EEAAO sidesteps this philoso-phobio  by hiding a heady topic in plain sight.  The main use of alternate versions of main characters in the film is really an opportunity to look at the competing aspects of our own self.  Alternative dimensions, in the movie, are ultimately short hand ways to explore the concept of identity.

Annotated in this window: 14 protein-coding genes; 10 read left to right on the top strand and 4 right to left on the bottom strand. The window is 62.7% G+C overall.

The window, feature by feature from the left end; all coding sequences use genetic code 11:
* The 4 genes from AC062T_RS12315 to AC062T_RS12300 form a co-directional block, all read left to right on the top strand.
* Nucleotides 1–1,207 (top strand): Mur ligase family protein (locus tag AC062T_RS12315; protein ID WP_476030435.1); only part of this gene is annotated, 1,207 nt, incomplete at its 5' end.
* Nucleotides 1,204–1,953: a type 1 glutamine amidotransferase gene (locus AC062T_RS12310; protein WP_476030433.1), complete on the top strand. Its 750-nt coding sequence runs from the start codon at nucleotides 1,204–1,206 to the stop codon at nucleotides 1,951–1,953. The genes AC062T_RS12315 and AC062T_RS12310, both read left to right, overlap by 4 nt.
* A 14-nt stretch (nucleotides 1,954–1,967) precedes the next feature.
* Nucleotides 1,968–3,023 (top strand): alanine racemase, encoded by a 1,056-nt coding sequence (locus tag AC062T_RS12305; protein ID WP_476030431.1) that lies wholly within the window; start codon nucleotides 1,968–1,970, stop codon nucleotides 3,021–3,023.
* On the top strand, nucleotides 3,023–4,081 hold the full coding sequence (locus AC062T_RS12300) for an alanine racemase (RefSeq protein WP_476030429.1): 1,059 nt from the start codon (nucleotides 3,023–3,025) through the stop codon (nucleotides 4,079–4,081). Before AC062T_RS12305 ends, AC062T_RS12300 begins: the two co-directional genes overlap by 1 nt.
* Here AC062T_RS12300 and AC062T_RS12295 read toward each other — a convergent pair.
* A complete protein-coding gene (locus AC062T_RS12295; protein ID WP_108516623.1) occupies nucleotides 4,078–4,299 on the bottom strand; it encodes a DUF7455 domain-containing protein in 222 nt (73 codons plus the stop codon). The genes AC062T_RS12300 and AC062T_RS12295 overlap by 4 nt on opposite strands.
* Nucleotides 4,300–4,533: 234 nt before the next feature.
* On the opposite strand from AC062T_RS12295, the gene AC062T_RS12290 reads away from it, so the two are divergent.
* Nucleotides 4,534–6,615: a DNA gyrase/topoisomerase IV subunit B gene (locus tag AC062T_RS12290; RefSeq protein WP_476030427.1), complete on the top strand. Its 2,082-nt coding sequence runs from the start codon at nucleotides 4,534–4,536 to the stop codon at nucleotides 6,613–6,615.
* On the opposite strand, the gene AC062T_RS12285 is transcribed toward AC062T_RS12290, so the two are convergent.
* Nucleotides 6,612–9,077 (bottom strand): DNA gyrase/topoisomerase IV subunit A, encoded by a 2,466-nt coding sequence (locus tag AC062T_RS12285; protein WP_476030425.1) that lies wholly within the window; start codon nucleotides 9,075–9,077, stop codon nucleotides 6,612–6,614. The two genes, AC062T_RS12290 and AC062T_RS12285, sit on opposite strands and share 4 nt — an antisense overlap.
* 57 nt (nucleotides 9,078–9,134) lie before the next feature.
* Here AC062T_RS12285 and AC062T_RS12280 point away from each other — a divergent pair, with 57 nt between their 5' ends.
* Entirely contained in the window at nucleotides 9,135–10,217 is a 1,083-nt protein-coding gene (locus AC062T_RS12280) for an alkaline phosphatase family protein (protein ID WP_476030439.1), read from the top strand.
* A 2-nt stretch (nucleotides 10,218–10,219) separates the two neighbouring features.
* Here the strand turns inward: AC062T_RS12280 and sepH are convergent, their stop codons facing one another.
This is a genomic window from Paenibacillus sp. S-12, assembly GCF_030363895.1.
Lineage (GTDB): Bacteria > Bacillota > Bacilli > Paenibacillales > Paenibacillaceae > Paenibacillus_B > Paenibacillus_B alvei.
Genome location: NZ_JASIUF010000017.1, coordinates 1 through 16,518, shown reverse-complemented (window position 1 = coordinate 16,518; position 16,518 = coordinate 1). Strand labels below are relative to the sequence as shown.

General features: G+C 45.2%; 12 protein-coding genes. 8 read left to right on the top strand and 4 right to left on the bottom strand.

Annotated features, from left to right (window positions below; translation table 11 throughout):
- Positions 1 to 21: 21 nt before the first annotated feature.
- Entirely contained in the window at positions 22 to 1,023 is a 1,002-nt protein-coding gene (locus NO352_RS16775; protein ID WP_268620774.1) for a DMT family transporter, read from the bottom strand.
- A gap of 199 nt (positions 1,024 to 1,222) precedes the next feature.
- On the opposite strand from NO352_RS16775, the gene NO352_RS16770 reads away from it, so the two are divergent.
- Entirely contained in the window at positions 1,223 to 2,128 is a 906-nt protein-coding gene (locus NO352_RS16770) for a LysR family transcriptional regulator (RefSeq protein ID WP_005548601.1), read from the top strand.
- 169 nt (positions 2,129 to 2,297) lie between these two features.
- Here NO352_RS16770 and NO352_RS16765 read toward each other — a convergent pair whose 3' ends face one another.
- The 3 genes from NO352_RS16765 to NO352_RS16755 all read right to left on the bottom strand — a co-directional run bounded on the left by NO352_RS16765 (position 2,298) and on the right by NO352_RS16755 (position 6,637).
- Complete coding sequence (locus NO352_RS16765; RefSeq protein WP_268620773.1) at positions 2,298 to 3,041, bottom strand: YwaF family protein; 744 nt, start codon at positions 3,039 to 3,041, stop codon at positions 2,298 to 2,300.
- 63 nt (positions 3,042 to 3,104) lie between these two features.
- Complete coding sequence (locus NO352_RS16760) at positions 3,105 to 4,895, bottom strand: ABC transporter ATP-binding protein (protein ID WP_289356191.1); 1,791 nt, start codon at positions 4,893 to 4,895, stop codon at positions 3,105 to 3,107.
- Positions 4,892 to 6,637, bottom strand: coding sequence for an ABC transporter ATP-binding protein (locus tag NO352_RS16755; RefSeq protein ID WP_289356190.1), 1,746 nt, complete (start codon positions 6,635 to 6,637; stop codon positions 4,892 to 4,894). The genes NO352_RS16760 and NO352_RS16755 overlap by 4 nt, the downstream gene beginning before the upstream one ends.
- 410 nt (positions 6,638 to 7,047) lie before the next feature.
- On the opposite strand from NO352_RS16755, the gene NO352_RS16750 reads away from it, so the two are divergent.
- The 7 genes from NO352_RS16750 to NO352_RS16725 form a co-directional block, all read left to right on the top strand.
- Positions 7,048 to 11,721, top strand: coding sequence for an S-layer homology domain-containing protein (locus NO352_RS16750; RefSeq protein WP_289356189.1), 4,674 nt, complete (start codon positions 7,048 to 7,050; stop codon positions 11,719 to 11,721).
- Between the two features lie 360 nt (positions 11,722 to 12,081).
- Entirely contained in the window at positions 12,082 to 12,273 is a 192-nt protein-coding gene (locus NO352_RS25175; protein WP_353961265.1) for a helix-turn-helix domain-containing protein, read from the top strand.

It’s worth noting at this point that  though it’s true that alternate universes have become quite a popular trope in recent pop culture, it has rarely been leveraged in just the manner it’s being used in the film.  More obvious and common symbology for alternate universes is to explore roads not  travelled.  Philip K Dick was interested in this question on a historical kind of level with his Man in the High Castle.  The central question at work here is “What if Hitler won World War I?.”  Other times, contemporary uses of alternate universes explore the personal aspects of what might have happened if things had ended differently.  In the Multiverse of Madness Dr. Strange meets and hears about versions of himself who made different choices at key moments.  Numerous versions of a popular Flash story explore the question of what would have happened if the titular character’s mother hadn’t died.  The recent animated Marvel series (which is in fact an homage to a comic series of the same name) went so far as to be clear about this common usage.  The title of both series, of course, was ‘What If?